‘Tis The Season For A Meltdown



Stars and Headlamps—Memorial Meltdown 2011

This is my favorite time of year in the States—the beginning of the outdoor party season. Last weekend I made a road-trip down to California for Goa Gil’s Memorial Meltdown—the party I look forward to most every year. The Gil party is the kickoff to the outdoor psytrance party campout season, for me anyway. This year it took place on Indian reservation land near Clear Lake, California, and was a long drive from where I live in Oregon—about 9 hours—but the Meltdown is worth the long hours of driving.

For those who don’t know, Goa Gil is a DJ who plays  psychedelic trance, or, more specifically, what many consider to be dark psychedelic trance. He’s originally from San Francisco, but in 1969 he left for India, where he studied yoga. Eventually he started playing parties on the beaches of Goa, in an attempt to combine yoga and dance (I’m still not sure how that works…). Today, he plays all over the world; I’ve seen him play many times in California, and I’ve also traveled to see him play in Mexico and India. He plays twice a year in California—Memorial Meltdown, over the Memorial Day weekend, and then his Birthday Bash in October. At these parties he’ll typically do a non-stop music set lasting about 24 hours, and the dance floor never stops for that time. It’s a biannual ritual I always look forward to—the beginning and ending of the season.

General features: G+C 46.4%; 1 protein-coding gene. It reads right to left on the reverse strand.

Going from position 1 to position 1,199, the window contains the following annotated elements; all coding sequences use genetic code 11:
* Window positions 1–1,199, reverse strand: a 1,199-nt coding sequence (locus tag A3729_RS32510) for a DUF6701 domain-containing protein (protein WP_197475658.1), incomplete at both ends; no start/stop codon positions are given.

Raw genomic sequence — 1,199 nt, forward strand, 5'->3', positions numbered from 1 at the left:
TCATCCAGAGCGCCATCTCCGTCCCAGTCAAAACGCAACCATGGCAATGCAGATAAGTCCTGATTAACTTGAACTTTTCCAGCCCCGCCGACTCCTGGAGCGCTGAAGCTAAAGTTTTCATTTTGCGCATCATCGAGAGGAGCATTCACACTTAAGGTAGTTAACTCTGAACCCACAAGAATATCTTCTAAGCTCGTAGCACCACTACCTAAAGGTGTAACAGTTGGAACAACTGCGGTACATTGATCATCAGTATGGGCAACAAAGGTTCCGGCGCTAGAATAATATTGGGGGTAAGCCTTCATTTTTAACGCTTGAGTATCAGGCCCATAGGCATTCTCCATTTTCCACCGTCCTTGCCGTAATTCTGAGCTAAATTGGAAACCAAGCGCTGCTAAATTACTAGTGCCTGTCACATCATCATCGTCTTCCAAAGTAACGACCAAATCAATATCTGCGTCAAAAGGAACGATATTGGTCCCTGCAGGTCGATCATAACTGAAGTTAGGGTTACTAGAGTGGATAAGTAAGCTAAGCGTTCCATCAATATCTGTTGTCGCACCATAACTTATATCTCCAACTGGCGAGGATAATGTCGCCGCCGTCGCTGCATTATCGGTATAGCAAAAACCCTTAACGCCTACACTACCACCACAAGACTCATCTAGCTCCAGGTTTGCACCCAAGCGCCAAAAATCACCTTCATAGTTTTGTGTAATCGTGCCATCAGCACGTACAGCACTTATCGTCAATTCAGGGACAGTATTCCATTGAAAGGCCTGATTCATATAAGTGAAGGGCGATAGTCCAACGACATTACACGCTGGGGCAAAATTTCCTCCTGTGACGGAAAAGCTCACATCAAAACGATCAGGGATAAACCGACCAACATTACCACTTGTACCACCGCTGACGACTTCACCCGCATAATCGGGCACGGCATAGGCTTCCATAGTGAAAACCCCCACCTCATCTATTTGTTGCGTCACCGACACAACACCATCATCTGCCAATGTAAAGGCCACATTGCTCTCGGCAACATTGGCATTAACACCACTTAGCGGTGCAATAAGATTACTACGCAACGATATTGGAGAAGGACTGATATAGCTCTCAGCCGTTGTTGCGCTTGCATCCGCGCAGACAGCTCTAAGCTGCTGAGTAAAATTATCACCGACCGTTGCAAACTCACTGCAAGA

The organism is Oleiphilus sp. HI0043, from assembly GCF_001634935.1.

Goa Gil

Gil starting his set

As is sometimes the case in Northern California this time of year, it had been raining in recent days, leaving the grassy land where the event took place slick and muddy, which in turn caused cars to get stuck, and forced people to park far from the camping areas surrounding the dance floor. That meant most people had to haul their gear a long distance before setting up camp. Another result of the recent rains is that there was poison oak in the area, though I didn’t hear of anyone actually getting into it.

Gil started his set at around 10pm, and I prepared myself mentally for the long night ahead (the temperature would be cold, and the music dark). The best way to keep warm is to keep moving on the dance floor, though it pays to pace yourself because the music will be playing until the next night. The hours passed and the temperature dropped. I had come prepared with a fleece hoodie and down jacket, so I fared pretty well throughout the night. Of course, maybe the beer helped too.

After an intense, and bitterly cold night, the light of the coming sunrise lit up the eastern sky. Gil continued on, and everyone was along for the ride. Finally, the sun broke through the trees and the temperature began to rise. By mid-day it was warm and sunny. The music played on through afternoon, evening, nightfall, and eventually ended sometime around 10 pm. I was so tired by this time, I could hardly stand up, so I made my way back to my tent and collapsed.

Another successful Meltdown. Thank you to Gil, and all who came out to the party. I look forward to the Birthday Bash!

Check out the pictures and videos of Memorial Meltdown 2011 that Goa Gil took while he was playing.